Alliances and Ambiguity

In crafting characters and plots within which to fling them or to carefully place them (depending if you’re a pantser or plotter),  figuring out where they (and with whom) stand in the story is critical. The character’s perspective, influenced both by nature (surroundings) and nurture (upbringing), affects how they (re)act (or not) to the events and environments around them. Knowing who the characters are and with whom they choose to associate helps with the overall telling of the story, regardless if they are the protagonists or antagonists (though it’s often been said that the villain is the hero of their own story).

Then again, if everything is divided in absolutes, the characters and the narrative could fall into the Pit of Predictability and / or Sphere or Stereotypes, rendering the story and its characters unbelievable and unremarkable. On the other hand, there is a need for the reader to know (or at least ascertain) which characters are on the “good” side and which are on the “bad” side – “good” and “bad” being subjective, depending on the character’s perspective, and the readers’ interpretation of the story. Grouping characters in this way is convenient in drawing a (figurative) line between the two sides, though each side need not have member(s) who adhere to the ideals adopted by the group as a whole.

That’s where / when the (shocking?) plot twist drops.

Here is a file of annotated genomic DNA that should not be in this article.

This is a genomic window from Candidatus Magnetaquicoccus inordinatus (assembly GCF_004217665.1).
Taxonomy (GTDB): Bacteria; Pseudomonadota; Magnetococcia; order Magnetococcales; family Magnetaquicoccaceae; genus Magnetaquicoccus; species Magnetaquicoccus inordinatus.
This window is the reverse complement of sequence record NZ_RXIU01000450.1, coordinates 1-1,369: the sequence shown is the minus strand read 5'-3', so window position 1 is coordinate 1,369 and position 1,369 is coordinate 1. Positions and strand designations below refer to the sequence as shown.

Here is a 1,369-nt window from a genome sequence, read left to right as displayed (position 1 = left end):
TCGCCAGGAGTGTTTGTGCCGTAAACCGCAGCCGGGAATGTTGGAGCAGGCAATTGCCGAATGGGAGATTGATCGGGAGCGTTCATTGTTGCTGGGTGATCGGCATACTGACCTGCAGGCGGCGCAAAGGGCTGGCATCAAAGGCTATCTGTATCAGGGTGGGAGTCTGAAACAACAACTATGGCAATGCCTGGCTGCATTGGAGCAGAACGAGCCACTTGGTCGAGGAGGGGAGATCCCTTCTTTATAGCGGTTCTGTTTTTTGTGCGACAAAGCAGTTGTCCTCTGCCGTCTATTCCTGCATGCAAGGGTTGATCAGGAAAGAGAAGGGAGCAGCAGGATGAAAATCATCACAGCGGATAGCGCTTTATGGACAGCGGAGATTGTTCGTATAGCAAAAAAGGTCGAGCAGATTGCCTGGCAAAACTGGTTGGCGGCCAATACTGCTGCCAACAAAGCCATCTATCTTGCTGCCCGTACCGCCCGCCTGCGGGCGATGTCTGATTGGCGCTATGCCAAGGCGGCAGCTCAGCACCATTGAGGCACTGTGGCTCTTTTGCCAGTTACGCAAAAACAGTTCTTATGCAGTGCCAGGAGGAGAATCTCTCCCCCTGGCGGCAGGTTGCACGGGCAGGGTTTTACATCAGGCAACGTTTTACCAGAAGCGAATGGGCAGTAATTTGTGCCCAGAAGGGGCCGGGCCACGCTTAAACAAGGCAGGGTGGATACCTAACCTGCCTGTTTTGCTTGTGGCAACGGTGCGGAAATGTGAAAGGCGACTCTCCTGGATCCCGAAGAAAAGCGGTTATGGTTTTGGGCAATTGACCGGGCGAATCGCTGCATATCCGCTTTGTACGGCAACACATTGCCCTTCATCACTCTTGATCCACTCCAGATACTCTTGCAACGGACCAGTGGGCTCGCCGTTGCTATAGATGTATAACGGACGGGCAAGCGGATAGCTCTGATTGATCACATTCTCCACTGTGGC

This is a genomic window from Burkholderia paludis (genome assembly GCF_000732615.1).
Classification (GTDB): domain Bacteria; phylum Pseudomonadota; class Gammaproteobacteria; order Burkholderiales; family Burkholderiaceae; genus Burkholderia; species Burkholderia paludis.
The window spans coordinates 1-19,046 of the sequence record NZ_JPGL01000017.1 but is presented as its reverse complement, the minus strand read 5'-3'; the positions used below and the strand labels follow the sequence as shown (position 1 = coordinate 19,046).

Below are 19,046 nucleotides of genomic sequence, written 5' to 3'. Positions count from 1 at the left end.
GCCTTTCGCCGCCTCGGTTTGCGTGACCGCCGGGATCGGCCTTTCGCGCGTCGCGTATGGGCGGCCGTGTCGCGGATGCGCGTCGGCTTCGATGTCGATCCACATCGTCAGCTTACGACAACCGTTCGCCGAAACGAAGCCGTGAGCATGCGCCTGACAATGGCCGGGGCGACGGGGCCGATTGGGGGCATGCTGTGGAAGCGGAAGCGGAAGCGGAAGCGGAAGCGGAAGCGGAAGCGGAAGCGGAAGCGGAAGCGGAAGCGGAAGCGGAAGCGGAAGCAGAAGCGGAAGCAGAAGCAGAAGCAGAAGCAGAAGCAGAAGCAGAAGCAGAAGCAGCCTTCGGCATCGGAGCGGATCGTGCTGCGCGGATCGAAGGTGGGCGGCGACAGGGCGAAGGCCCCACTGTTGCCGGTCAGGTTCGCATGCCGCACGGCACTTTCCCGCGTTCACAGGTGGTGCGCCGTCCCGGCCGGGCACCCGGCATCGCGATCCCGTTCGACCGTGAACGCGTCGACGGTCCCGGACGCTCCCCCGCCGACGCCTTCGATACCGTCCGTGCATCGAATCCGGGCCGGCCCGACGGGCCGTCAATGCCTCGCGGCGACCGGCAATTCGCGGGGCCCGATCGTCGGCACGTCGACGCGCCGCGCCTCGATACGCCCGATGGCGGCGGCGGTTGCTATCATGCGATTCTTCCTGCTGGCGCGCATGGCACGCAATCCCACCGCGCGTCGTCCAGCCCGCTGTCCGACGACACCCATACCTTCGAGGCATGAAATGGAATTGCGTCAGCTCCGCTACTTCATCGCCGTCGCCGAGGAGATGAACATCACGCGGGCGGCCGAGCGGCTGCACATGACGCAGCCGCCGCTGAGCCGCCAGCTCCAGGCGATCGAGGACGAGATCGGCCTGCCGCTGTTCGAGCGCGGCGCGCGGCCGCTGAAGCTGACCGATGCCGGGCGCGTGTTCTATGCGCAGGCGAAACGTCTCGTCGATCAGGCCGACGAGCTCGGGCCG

The somewhat quasi-random inspiration for this entry is how the current (seventh) season of Game of Thrones is unfolding; the final episode of the season will air tomorrow, and considering what has happen thus far, the alliances that have been forged thus far may break, only to be refashioned out of expediency to battle against a common enemy. Loyalty and trust dwell on a slippery slope in Westeros, and the elaborate schemes within schemes, coupled with personal agendas could doom the characters who are still alive (or in some cases characters who died and subsequently brought back to life).

The moral ambiguity that lies within the world of Game of Thrones (and in the A Song of Ice and Fire series that inspired the TV series) and the complexity of its characters is among the inspirations for my journey in attempting to (and eventually succeeding in) creating an epic series saga. Not everything is simply “right” or “wrong”, “good” or “bad”, though there are instances where it’s clear whether something or someone is right or wrong – there may be those who stubbornly refuse to acknowledge the label, but they’ll learn (hopefully) they’re on the “wrong” side of history. Then again, without the presence of an opposition, how could anyone know when they’re on the right side?

But I digress.